Pressing darts – darts should always be pressed before moving on to the next step. Your pattern instructions will usually tell you in which direction to press your darts, but there are also general guidelines that horizontal darts such as bust darts should be pressed down and vertical darts should be pressed towards the center. Always start at the broad end of the dart and press towards the point and do be aware that darts are added to fabric to give it shaping, so allow your iron to shape the fabric as you press. The use of a pressing ham is useful to get the fabric to curve to the shape of your body.
Use of a pressing cloth
Use a finely woven cotton, or silk organza makes a lovely Press Cloth and has the benefit that you can see through to the garment underneath. Any fabric that can take a high heat may be suitable. Needless to say it should always be clean so don't let it fall off the ironing board onto the floor where your muddy cat can sleep on it (oops).
Why use a press cloth?
- Some fabrics can develop a shine when you press them. Especially wool and suiting fabrics.
- Protects fabric from any scale, spitting or deposits from your iron.
- Prevents the iron sticking to your fabric.
- Will provide some protection to the fabric if you inadvertently set the iron to high and start to iron before you notice.
Other pressing tools
Pressing Ham – will usually have one side on cotton and one side in wool. Its shape provides all sorts and sizes of curves which you can use for pressing curved seams such as over darts, shoulders and sleeve caps, princess seams, hips on skirts and dresses. If you bind curved seam edges such as necklines and armholes, then pressing these bound curves over a ham also creates a very smooth finish.
Sleeve roll – not just for sleeves! Push up inside your sleeve as you press to prevent unwanted creases and also use to press regular seams open on delicate or thin fabrics to prevent show through on the right side. Also good for skinny pants legs and any small curved seams, shoulders, sleeve caps, cuffs and gathers.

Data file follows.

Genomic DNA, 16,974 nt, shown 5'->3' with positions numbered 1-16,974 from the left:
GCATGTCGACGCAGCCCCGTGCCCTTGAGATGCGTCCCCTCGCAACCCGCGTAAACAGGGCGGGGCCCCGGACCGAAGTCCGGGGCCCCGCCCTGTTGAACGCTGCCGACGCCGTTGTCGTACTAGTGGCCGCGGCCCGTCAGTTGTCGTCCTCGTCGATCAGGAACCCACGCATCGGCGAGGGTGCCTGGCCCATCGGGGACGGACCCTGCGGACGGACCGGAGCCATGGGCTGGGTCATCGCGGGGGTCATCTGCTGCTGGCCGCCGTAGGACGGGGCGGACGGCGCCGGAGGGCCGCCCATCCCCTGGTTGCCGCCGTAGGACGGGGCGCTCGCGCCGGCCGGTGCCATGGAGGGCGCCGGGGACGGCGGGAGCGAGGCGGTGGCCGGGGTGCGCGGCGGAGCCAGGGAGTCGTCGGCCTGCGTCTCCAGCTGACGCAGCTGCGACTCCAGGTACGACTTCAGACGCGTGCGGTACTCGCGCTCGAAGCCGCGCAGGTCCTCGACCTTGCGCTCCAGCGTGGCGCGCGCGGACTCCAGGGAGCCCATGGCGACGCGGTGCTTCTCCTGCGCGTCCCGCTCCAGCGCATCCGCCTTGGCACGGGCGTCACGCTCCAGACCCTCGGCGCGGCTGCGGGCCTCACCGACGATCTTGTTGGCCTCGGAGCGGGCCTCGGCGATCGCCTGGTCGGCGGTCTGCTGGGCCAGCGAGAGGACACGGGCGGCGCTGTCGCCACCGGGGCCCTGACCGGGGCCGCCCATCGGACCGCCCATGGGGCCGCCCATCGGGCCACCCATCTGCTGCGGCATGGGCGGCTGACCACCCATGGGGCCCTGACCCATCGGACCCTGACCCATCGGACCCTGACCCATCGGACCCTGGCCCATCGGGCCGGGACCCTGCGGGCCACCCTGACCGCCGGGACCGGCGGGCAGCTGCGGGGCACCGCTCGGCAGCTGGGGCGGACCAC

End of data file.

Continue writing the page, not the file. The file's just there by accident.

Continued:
My pressing tips –
- never sew over an unpressed seam.
- use a sleeve roll to press without leaving impressions of the underlying fabric edge
- when pressing knits or delicate fabrics, press up and down rather than side to side to avoid stretching
- always press in the direction of the grain
- pay attention to pattern instructions – should you press a seam open or to one side?
- press on both sides, wrong side first, then the right side
- your iron doesn't just make things flat, you can use it to mold curves too
- always use plenty of heat and steam if your fabric allows
- you can also use a piece of thin card as a pressing tool to prevent show through of the seam edge onto the right side, especially with thick seams or heavy fabrics – example here
I have lines drawn on the edges of my pressing card at half inch, one inch and 5/8th of an inch as this helps me press a nice neat and even seam for hemlines etc.
Do you have any favorite pressing tools or tips? What do you think about the two step seam press – do you press flat first or is the whole ‘melding stitches' a bit too far-fetched for you?